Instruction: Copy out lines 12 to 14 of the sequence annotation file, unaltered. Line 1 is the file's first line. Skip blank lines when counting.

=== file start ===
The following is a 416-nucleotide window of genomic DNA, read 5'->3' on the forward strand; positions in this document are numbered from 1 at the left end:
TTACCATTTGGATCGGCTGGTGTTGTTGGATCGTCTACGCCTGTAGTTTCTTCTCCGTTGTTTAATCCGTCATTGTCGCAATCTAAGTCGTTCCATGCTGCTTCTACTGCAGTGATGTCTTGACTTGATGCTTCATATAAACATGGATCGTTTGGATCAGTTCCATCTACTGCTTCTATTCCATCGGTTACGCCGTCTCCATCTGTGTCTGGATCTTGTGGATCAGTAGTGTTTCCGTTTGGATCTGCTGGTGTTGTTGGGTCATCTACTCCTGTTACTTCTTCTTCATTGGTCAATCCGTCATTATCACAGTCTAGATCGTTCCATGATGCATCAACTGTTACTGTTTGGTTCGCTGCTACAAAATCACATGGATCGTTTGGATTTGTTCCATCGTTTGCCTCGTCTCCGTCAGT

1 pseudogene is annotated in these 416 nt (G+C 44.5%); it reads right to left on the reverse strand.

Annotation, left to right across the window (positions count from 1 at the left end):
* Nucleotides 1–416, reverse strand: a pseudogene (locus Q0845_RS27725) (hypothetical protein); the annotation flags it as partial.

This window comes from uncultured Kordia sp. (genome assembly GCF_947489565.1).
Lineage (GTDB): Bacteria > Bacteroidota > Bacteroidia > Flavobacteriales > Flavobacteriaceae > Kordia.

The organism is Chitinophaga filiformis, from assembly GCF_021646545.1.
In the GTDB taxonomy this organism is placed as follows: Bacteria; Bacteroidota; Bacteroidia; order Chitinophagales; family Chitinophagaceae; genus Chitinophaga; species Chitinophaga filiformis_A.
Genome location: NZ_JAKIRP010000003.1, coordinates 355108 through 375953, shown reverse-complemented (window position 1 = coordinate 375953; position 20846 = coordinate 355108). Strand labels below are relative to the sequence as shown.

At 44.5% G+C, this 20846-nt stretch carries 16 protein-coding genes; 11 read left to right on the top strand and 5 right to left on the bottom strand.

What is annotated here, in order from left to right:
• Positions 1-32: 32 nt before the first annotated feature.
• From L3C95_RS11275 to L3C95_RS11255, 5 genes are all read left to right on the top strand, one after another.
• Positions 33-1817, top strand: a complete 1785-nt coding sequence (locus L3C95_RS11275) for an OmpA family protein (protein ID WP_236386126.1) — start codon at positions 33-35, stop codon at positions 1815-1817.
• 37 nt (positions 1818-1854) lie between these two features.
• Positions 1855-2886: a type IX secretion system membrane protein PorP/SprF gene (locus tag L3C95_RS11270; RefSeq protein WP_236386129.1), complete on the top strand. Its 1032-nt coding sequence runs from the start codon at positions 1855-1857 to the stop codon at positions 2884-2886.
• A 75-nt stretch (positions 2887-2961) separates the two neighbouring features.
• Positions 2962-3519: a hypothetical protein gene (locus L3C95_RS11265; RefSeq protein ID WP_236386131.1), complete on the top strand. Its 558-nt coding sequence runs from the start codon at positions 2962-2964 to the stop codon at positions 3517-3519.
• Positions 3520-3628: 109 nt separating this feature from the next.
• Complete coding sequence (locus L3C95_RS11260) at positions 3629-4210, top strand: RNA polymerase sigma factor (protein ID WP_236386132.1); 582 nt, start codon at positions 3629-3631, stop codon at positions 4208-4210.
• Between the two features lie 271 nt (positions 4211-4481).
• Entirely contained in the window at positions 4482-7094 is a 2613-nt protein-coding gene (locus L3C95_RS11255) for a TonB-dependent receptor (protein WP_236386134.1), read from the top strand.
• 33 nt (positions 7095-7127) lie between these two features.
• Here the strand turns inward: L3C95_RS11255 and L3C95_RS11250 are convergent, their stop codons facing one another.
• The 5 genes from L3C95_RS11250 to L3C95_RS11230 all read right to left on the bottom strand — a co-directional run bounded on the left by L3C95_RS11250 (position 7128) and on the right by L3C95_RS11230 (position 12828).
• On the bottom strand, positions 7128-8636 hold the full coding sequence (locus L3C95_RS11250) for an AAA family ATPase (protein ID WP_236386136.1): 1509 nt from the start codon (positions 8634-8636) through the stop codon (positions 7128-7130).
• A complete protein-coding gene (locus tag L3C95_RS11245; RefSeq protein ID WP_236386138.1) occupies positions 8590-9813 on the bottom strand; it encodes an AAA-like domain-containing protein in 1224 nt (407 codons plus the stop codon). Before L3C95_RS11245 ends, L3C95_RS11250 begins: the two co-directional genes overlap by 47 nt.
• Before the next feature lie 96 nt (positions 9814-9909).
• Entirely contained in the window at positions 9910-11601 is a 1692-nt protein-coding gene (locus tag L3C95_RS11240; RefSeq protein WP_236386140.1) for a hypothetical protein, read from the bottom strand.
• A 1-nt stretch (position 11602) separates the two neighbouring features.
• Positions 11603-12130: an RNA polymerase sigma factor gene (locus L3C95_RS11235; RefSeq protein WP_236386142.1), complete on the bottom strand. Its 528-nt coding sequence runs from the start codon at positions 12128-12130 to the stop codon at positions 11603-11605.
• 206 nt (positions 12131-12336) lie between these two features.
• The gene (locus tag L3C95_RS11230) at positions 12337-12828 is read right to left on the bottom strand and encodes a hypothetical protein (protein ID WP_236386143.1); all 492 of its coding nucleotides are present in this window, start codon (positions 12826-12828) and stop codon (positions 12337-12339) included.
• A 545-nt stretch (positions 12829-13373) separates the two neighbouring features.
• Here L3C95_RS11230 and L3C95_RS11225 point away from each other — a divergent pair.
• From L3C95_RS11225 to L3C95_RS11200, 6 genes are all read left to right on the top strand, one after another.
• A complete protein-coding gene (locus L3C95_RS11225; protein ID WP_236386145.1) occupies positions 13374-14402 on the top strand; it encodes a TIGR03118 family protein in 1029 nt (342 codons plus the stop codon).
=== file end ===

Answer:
What is annotated here, in order from left to right:
• Positions 1-32: 32 nt before the first annotated feature.
• From L3C95_RS11275 to L3C95_RS11255, 5 genes are all read left to right on the top strand, one after another.